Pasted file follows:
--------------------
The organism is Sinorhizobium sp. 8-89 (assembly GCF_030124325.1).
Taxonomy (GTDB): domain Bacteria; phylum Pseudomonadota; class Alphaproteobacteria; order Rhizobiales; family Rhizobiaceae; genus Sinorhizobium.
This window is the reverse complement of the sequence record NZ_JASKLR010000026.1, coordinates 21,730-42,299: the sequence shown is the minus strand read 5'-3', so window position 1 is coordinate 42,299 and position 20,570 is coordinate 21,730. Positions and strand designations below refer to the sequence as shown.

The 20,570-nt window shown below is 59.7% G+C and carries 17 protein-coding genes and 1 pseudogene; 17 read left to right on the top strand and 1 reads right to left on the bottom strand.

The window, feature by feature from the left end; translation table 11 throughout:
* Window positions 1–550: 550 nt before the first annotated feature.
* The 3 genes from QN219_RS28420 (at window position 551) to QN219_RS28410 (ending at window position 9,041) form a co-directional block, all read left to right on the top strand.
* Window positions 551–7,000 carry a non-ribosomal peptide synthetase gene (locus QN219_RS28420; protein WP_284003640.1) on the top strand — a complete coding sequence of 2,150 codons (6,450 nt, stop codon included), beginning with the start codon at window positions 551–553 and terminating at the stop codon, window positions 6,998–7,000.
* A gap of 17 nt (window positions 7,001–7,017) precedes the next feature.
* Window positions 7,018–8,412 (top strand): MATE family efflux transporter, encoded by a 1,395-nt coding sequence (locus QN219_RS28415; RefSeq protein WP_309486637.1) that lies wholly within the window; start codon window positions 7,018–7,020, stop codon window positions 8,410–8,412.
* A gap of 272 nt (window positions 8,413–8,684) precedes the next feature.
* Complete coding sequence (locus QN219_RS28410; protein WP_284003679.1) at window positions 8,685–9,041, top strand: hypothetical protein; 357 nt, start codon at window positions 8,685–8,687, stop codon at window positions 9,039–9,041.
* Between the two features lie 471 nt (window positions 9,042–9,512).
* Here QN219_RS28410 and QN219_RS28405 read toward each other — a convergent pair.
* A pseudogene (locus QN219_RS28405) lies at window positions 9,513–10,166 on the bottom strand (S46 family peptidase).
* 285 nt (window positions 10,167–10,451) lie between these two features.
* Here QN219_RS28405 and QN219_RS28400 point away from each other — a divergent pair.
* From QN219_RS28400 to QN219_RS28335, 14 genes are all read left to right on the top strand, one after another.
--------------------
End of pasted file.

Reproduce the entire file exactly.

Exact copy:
The organism is Sinorhizobium sp. 8-89 (assembly GCF_030124325.1).
Taxonomy (GTDB): domain Bacteria; phylum Pseudomonadota; class Alphaproteobacteria; order Rhizobiales; family Rhizobiaceae; genus Sinorhizobium.
This window is the reverse complement of the sequence record NZ_JASKLR010000026.1, coordinates 21,730-42,299: the sequence shown is the minus strand read 5'-3', so window position 1 is coordinate 42,299 and position 20,570 is coordinate 21,730. Positions and strand designations below refer to the sequence as shown.

The 20,570-nt window shown below is 59.7% G+C and carries 17 protein-coding genes and 1 pseudogene; 17 read left to right on the top strand and 1 reads right to left on the bottom strand.

The window, feature by feature from the left end; translation table 11 throughout:
* Window positions 1–550: 550 nt before the first annotated feature.
* The 3 genes from QN219_RS28420 (at window position 551) to QN219_RS28410 (ending at window position 9,041) form a co-directional block, all read left to right on the top strand.
* Window positions 551–7,000 carry a non-ribosomal peptide synthetase gene (locus QN219_RS28420; protein WP_284003640.1) on the top strand — a complete coding sequence of 2,150 codons (6,450 nt, stop codon included), beginning with the start codon at window positions 551–553 and terminating at the stop codon, window positions 6,998–7,000.
* A gap of 17 nt (window positions 7,001–7,017) precedes the next feature.
* Window positions 7,018–8,412 (top strand): MATE family efflux transporter, encoded by a 1,395-nt coding sequence (locus QN219_RS28415; RefSeq protein WP_309486637.1) that lies wholly within the window; start codon window positions 7,018–7,020, stop codon window positions 8,410–8,412.
* A gap of 272 nt (window positions 8,413–8,684) precedes the next feature.
* Complete coding sequence (locus QN219_RS28410; protein WP_284003679.1) at window positions 8,685–9,041, top strand: hypothetical protein; 357 nt, start codon at window positions 8,685–8,687, stop codon at window positions 9,039–9,041.
* Between the two features lie 471 nt (window positions 9,042–9,512).
* Here QN219_RS28410 and QN219_RS28405 read toward each other — a convergent pair.
* A pseudogene (locus QN219_RS28405) lies at window positions 9,513–10,166 on the bottom strand (S46 family peptidase).
* 285 nt (window positions 10,167–10,451) lie between these two features.
* Here QN219_RS28405 and QN219_RS28400 point away from each other — a divergent pair.
* From QN219_RS28400 to QN219_RS28335, 14 genes are all read left to right on the top strand, one after another.